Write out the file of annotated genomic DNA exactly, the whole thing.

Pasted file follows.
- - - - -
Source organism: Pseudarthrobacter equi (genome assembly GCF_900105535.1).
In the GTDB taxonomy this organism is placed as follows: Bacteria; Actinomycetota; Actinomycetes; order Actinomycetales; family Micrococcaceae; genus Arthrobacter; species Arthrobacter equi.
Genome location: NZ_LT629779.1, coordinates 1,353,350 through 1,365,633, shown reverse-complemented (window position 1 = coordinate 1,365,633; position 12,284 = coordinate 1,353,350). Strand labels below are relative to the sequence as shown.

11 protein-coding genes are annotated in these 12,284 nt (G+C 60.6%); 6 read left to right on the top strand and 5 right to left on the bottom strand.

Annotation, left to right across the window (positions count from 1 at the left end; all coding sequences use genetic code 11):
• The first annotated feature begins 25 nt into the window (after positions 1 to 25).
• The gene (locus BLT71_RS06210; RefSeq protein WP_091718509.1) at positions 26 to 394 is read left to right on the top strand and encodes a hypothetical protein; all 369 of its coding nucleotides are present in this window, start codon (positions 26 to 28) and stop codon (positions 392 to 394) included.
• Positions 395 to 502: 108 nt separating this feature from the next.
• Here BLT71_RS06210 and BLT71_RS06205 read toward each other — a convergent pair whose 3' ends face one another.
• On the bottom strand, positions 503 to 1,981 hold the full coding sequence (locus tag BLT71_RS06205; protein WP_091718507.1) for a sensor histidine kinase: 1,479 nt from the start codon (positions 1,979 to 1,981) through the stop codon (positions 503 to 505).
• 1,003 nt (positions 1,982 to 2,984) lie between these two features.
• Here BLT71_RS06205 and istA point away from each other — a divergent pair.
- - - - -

Source organism: Pseudarthrobacter equi (genome assembly GCF_900105535.1).
In the GTDB taxonomy this organism is placed as follows: Bacteria; Actinomycetota; Actinomycetes; order Actinomycetales; family Micrococcaceae; genus Arthrobacter; species Arthrobacter equi.
Genome location: NZ_LT629779.1, coordinates 1,353,350 through 1,365,633, shown reverse-complemented (window position 1 = coordinate 1,365,633; position 12,284 = coordinate 1,353,350). Strand labels below are relative to the sequence as shown.

11 protein-coding genes are annotated in these 12,284 nt (G+C 60.6%); 6 read left to right on the top strand and 5 right to left on the bottom strand.

Annotation, left to right across the window (positions count from 1 at the left end; all coding sequences use genetic code 11):
• The first annotated feature begins 25 nt into the window (after positions 1 to 25).
• The gene (locus BLT71_RS06210; RefSeq protein WP_091718509.1) at positions 26 to 394 is read left to right on the top strand and encodes a hypothetical protein; all 369 of its coding nucleotides are present in this window, start codon (positions 26 to 28) and stop codon (positions 392 to 394) included.
• Positions 395 to 502: 108 nt separating this feature from the next.
• Here BLT71_RS06210 and BLT71_RS06205 read toward each other — a convergent pair whose 3' ends face one another.
• On the bottom strand, positions 503 to 1,981 hold the full coding sequence (locus tag BLT71_RS06205; protein WP_091718507.1) for a sensor histidine kinase: 1,479 nt from the start codon (positions 1,979 to 1,981) through the stop codon (positions 503 to 505).
• 1,003 nt (positions 1,982 to 2,984) lie between these two features.
• Here BLT71_RS06205 and istA point away from each other — a divergent pair.